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Type of publication: research article
Type of publication (PDB): Straipsnis kitose duomenų bazėse / Article in other databases (S4)
Field of Science: Aplinkos inžinerija / Environmental engineering (T004)
Author(s): Mieldažys, Ramūnas;Jotautienė, Eglė;Jasinskas, Algirdas;Aboltins, Aivars
Title: Estimation of GHG emissions from point of view of litter manure management in Lithuanian agriculture
Is part of: Engineering for rural development : 19th international scientific conference, May 20-22, 2020: proceedings. Jelgava: Latvia University of Life Sciences and Technologies, 2020, vol. 19
Extent: p. 300-305
Date: 2020
Keywords: GHG emissions;Methane;Dinitrogen monoxide;Carbon dioxide;Compost;Granules
Abstract: The article analyses the emissions of carbon dioxide (CO2), methane (CH4) and dinitrogen monoxide (N2O) in the litter manure management and composting technologies. The impact of agricultural activity on climate change has been observed in the recent years. This was found to be related to structural changes in the holding of farm animals. From 2011 to 2018, the number of farms holding up to 50 cattle decreased by 41 %, but by 17 % increased the number of farms holding 50 and more cattle in Lithuania agriculture. Calculations have shown that greenhouse gas emission in dense manure management systems is about 862.06 kt CO2 e, and that emissions of soils and pastures make up about 2282 kt CO2 e in Lithuania. According to the EU legal requirements, manure is considered to be waste the livestock owner has to account for and eliminate using as crop fertilizer and not polluting the environment. One of this biodegradable waste management ways is granulation, as processing of recyclable materials into organic products. Manure compost granulation can increase bulk density, improve storability, reduce transportation costs, and make these materials easier to handle using existing handling and storage equipment, also there can be GHG emission reduction effect achieved in manure compost granulation technology. Experimental studies have shown that the maximum CO2 emissions of ground cattle manure compost and its granules are 9 times lower, and emissions from a surface area up to 28 times lower than CO2 emissions from fresh cattle manure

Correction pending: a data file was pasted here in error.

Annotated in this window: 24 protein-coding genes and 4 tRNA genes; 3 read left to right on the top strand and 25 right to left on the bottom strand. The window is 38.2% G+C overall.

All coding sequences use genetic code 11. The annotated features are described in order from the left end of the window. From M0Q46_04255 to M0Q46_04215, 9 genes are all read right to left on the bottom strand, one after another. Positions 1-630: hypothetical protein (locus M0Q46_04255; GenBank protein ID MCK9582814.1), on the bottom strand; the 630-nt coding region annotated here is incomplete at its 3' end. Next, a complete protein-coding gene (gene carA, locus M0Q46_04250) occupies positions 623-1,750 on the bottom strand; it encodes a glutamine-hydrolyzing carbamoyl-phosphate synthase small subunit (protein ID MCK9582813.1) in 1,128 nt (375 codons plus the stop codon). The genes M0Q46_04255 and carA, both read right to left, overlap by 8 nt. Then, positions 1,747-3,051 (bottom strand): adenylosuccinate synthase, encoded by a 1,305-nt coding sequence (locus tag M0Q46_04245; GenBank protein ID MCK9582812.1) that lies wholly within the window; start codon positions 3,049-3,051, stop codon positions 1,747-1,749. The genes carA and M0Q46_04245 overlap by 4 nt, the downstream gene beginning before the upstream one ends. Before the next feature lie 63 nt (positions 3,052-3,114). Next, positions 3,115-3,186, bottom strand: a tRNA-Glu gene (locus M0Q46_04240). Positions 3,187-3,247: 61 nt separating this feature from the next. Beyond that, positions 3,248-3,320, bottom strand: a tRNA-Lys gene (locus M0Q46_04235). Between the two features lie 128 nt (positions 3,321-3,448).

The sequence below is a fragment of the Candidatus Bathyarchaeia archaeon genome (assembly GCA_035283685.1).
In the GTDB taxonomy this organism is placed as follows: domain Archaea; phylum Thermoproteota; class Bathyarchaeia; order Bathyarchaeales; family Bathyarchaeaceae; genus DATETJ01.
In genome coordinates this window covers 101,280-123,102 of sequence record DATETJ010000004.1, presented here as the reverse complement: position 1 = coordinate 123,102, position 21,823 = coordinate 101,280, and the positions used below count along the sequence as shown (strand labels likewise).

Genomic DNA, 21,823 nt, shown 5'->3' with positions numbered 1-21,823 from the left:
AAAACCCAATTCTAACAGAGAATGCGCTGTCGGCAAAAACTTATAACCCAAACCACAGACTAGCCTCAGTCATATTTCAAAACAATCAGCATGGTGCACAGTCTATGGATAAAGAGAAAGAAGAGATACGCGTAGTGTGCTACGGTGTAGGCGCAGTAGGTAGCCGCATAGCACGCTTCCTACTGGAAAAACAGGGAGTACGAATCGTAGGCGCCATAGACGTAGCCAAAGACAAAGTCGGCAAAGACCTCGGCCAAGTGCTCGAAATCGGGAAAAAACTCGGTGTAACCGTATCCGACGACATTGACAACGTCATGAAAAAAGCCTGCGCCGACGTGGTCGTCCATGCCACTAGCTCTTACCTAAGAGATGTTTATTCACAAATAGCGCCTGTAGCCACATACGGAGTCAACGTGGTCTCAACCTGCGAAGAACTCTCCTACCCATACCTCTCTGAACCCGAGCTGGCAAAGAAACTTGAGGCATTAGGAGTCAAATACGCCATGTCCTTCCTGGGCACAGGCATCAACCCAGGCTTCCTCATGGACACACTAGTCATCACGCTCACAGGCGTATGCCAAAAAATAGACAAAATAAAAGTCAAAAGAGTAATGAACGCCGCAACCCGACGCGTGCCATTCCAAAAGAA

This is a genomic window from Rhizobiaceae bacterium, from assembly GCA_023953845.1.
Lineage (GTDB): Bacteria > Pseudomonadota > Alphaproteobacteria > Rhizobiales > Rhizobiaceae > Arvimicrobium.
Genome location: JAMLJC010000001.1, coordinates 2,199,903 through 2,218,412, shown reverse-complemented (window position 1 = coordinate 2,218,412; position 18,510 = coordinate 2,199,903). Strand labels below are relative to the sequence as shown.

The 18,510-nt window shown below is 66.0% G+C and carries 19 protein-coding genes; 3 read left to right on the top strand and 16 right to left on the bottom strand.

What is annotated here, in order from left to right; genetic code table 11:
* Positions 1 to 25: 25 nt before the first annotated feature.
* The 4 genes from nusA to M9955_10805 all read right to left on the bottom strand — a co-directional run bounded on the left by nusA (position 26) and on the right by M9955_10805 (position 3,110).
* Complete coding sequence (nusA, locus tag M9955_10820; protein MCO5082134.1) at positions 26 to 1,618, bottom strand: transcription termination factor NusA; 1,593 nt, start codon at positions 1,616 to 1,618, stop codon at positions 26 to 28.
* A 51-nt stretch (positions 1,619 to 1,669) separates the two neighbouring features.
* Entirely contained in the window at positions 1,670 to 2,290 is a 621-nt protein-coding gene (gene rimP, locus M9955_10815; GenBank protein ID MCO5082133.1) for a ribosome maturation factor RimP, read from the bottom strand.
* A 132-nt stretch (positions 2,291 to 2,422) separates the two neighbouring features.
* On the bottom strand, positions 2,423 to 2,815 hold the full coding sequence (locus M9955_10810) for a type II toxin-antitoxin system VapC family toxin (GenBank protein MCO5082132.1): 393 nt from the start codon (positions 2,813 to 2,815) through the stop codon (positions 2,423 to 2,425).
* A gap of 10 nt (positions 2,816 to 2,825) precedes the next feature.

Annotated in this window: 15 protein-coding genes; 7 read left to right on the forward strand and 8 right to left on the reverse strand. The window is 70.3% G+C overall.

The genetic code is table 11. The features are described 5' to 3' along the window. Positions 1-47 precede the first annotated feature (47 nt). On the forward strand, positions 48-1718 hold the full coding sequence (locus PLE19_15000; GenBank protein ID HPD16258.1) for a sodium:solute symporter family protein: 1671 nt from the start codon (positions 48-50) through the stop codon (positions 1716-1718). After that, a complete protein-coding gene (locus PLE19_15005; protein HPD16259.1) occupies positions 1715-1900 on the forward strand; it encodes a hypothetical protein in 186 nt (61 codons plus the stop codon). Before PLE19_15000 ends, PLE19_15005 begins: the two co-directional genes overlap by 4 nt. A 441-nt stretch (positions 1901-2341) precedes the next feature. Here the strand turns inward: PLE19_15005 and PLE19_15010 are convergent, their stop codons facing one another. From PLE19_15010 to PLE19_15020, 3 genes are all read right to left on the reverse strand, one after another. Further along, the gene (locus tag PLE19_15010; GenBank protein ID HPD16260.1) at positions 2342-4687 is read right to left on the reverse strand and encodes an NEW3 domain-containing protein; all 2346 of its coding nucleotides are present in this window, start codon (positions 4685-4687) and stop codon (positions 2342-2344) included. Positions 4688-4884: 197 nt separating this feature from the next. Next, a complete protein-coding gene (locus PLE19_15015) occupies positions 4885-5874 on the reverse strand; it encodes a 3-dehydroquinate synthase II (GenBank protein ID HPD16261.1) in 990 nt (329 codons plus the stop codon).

Affiliation(s): Vytauto Didžiojo universitetas
Žemės ūkio inžinerijos fakultetas
Appears in Collections:Universiteto mokslo publikacijos / University Research Publications

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